More Poobahisms from the Pukka Sahib
For those of you who don’t know him, Fred von Lohmann is the very smart lawyer who gave a stellar performance of the losing argument in the Grokster case before the U.S. 9th Circuit Court of Appeals representing one of the defendants who the U.S. Supreme Court found had an “unmistakable” unlawful objective. (This is the lower court ruling that was overturned by the U.S. Supreme Court in the landmark copyright case MGM Studios, Inc. et al v. Grokster et al, 545 U.S. 913 (2005).)
To give you an idea of how Fred views the creative class, he told me once doing his best “let them eat cake” impression, “Well, artists will just have to learn to get along on less money” given the crippling losses in the music business. (I wish I could convey the tone he used, but the next time you’re at an airport, listen up for the recording that says “the white zone is for the immediate loading and unloading of passengers” and you’ll get the idea.)
Fred is also one of the leading riders of white horses for the Electronic Frontier Foundation, the self-appointed “consumer” group—partly true as they are pretty clearly backed by the “consumer” electronics industry.
I do enjoy reading Fred’s editorializing, because I think he clearly would like to lump all creators under the heading of “Hollywood”, and it’s kind of fun to watch him try to squirm his way through arguments that he wants to make against big companies but which inevitably also apply to small business and independent artists. For there is one copyright law and it applies to all.
And this is where the analysis begins to have all the clarity of Professor Lessig’s conflict of interest statement and the Single Bullet Theory. Fred now is all bunched up about ASCAP getting paid on ringtones and—naturally enough given the source—goes to the same kind of argumentation that would allow one to believe the essential argument of the Grokster defendants–that “sharing” with 60 million of your closest friends doesn’t violate the law (the kind of thinking that got bounced out of the U.S. Supreme Court).
I had the same reaction to Fred’s “deep thoughts” blog about ASCAP as I did about his Grokster argument—of course he’s right, if you believe that the Sun rises in the West or that the Mossad bombed New York and Washington.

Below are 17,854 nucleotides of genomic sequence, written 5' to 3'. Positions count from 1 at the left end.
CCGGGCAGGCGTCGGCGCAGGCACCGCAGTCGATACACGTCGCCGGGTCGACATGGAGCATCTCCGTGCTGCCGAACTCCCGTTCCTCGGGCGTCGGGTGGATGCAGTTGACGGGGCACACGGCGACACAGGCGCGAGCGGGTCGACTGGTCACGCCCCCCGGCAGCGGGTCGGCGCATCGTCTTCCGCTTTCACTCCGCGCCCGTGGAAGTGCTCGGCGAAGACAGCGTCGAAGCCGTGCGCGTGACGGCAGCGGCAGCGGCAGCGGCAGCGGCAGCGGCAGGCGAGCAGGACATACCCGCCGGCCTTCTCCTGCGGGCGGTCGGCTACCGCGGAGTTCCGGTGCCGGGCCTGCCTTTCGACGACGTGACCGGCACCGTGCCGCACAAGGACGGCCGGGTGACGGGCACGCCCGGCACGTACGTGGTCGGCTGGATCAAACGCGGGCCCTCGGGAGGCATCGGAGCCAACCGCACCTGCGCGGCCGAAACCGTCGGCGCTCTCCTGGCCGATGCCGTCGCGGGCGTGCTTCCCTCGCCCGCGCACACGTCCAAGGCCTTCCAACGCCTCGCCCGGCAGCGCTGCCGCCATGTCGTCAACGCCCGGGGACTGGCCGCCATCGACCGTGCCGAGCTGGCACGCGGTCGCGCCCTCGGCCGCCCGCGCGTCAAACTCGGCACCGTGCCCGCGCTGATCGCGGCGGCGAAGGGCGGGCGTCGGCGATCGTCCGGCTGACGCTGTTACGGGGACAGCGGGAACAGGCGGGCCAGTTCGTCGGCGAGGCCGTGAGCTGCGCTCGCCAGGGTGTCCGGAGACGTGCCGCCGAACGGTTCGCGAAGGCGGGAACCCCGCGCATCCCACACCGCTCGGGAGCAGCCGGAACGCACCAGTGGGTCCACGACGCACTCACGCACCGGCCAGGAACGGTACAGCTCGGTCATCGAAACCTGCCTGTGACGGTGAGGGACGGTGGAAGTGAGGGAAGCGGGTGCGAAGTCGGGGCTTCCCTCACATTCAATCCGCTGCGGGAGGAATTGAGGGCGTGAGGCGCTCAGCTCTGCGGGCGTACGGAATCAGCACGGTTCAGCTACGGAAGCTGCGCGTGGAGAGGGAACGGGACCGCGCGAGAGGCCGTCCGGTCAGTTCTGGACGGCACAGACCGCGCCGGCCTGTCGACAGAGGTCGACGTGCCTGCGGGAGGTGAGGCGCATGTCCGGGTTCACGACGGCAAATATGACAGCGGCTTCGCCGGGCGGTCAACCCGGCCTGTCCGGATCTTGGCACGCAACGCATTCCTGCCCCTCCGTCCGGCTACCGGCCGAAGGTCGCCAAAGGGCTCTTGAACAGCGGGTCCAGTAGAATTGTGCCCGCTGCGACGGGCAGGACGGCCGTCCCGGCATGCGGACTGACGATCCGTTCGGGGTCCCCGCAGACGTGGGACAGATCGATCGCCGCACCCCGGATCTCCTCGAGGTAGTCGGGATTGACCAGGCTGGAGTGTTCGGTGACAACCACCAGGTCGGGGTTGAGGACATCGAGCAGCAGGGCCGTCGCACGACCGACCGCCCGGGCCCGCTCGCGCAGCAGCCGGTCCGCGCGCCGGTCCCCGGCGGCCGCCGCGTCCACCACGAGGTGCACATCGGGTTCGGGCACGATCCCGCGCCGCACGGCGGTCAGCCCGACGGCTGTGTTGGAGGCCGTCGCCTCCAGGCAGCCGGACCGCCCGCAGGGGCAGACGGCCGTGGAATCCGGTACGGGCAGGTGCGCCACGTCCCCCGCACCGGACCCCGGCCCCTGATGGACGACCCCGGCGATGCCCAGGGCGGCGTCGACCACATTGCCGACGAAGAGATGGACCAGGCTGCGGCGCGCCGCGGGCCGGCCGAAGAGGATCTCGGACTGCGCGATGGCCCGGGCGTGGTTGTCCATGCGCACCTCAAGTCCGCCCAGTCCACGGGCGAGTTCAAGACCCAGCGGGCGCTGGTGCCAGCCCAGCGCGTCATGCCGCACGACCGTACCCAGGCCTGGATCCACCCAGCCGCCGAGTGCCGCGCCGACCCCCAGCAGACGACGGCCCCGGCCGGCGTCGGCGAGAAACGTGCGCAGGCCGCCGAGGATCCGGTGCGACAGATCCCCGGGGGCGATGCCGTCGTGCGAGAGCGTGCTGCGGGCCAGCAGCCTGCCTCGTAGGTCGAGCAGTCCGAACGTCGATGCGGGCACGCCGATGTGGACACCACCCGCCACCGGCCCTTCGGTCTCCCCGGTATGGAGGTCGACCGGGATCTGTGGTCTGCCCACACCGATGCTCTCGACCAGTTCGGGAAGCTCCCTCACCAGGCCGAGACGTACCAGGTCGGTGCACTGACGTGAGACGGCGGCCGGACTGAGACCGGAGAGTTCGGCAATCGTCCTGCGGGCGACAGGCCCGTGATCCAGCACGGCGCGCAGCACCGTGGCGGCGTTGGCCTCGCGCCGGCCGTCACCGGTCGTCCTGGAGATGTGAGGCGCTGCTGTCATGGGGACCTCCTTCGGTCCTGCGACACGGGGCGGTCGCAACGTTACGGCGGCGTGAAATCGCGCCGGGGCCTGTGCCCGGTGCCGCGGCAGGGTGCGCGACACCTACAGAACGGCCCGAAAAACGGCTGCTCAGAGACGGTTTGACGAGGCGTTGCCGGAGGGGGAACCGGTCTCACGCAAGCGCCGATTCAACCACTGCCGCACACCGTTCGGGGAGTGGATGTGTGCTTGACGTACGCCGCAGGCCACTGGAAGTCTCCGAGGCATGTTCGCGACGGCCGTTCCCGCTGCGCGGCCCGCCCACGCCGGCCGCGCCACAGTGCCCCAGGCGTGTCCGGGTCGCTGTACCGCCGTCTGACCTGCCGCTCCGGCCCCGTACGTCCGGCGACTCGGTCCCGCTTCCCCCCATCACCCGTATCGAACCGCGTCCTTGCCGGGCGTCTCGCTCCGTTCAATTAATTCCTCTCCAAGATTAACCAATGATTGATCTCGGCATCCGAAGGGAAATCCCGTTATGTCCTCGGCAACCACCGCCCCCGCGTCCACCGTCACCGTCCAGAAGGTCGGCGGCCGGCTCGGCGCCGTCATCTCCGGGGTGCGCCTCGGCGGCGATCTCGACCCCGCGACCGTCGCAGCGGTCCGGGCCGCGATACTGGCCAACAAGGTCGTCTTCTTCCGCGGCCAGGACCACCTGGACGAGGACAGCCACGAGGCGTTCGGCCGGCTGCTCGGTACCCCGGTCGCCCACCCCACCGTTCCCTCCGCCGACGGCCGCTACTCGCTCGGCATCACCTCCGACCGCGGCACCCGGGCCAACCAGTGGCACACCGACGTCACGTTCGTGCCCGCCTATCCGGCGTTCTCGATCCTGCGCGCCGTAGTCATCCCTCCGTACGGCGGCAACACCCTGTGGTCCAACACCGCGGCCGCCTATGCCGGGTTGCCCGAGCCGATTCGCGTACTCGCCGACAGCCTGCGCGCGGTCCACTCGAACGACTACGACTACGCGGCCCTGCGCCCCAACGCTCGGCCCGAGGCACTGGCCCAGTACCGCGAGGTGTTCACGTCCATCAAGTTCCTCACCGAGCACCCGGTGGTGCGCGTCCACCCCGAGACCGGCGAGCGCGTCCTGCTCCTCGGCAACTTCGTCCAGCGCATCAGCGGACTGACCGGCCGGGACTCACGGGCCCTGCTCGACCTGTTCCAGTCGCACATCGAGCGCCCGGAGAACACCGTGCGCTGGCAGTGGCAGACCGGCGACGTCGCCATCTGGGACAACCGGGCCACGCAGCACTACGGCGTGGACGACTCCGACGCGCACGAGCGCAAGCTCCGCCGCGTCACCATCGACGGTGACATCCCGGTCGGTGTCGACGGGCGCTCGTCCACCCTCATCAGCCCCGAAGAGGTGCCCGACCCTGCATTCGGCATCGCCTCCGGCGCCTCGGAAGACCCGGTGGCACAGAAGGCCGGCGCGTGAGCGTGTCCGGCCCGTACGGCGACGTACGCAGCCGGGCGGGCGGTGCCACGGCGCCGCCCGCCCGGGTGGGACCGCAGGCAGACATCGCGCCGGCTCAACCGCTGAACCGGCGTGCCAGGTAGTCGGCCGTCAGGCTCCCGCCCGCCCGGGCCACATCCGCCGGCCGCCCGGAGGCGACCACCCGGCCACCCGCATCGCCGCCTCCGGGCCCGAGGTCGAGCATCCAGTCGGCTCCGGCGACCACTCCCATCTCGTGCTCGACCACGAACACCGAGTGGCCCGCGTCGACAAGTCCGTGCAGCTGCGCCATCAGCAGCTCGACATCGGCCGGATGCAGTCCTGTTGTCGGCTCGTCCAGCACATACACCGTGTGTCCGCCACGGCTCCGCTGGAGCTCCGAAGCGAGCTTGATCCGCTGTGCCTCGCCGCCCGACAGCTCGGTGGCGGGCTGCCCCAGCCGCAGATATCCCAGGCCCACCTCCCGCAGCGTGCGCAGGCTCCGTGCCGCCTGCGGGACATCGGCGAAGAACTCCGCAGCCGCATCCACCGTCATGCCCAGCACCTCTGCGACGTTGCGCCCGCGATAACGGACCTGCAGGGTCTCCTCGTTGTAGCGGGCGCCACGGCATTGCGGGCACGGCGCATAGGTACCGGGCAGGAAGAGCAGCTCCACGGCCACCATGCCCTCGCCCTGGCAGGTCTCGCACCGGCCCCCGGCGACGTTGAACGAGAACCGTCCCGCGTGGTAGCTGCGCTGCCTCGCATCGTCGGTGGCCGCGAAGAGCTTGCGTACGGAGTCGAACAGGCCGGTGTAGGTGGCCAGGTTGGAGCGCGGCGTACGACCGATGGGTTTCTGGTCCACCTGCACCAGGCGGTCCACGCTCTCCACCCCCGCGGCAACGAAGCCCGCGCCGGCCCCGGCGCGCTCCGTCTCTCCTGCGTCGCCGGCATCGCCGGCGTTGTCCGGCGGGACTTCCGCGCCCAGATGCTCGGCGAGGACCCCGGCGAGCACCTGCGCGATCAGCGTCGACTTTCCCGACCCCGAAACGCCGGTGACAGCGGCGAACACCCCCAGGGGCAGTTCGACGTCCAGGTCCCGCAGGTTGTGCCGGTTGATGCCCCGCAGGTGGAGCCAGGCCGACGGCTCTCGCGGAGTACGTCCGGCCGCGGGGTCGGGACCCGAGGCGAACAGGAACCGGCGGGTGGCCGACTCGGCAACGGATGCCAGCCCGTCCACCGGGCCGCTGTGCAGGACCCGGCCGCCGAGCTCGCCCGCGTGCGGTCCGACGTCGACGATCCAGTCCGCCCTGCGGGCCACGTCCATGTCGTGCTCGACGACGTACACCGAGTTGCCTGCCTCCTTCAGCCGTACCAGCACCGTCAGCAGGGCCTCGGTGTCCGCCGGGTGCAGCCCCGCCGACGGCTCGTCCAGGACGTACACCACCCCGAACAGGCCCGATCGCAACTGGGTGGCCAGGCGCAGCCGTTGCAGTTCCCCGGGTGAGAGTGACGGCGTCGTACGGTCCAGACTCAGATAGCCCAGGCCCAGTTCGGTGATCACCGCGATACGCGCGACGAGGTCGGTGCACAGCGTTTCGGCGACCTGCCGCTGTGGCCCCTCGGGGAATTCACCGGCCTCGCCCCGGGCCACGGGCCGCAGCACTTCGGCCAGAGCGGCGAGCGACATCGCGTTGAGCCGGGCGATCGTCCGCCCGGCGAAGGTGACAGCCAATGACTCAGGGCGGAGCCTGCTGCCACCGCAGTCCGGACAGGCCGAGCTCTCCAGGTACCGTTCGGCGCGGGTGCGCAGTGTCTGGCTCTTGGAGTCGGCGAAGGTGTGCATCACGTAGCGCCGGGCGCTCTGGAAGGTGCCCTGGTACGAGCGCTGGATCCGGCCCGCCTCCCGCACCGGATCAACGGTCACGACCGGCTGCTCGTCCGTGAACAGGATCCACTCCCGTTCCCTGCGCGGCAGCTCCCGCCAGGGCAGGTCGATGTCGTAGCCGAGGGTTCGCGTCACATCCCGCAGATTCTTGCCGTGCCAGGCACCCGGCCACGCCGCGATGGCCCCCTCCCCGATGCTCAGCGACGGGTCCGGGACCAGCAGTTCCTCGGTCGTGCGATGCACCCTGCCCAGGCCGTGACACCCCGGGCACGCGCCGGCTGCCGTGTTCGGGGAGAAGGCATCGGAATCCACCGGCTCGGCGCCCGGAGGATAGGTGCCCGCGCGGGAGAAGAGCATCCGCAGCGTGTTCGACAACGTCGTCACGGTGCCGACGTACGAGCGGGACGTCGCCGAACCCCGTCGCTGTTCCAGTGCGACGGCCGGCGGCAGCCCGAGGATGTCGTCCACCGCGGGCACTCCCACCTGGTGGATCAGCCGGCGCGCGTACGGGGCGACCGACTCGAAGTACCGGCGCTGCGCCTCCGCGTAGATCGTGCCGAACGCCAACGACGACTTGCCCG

It seems that the important thing for Fred is that artists must lose economic rights and tech companies must be able to free ride on their work. This is where he always seems to end up.
“X” use is outside the copyright act, so big tech companies get to profit at the expense of artists. And that is because the benefits to consumers under the Copyright Act also flow to companies. So on the one hand he wants to mask his hostility to artists and songwriters by railing against “Hollywood”, and on the other hand he masks his sympathies to big tech companies by railing for “consumers”. And I mean BIG tech companies, companies whose market cap is bigger than the entire music industry (especially after a decade of assult from people like the Grokster defendants).
This is “false innovation” in bold. (It would also make sense that he would promote Choruss, the songwriter’s roach motel–the money goes in but it does not come out.)
Fred just doesn’t seem to want to admit the obvious–that ASCAP only acts as an agent for its songwriters—if ASCAP loses a licensing stream, it’s the thousands of ASCAP songwriters who lose. Why doesn’t he substitute “songwriters” for every time he uses “ASCAP”?
So instead of reaching a fair resolution of a share of revenues going to songwriters whose song is the reason the whole value chain exists in the first place, Fred does what he always does, not just regarding the ASCAP rate court—argues that a for profit businesses should keep all the money from the sale of copies of songs based on some tortured interpretation of the Copyright Act. Why limit this argument just to songs?
Why would anyone ever pay for video on demand on YouTube? Why would anyone ever pay for a conditional download off of Rhapsody? Are ringtones different because they a short clip of the most recognizable part of a song? What’s the difference, exactly?
So here’s a solution—if it’s all so noncommercial, then don’t sell the music in the first place. Otherwise, it’s like the old restaurant joke—the food was terrible and such small portions.
I heard one of Fred’s colleagues at EFF try to roil up a crowd once by saying “Is Silicon Valley going to let Hollywood tell it what to do?” This is what we call the “flying wedge” or the “outside agitator”. Of course, the statement begs the question–is Silicon Valley going to let San Francisco tell it what to do? Seattle? Austin? Chicago? Bollywood? London? Toronto? Paris? Anyone? For these are all creative capitals, too, and they have all been harmed by the efforts of the EFF in general and Fred in particular.
I guess in the Fred Story, we can all just eat cake.
But very small slices.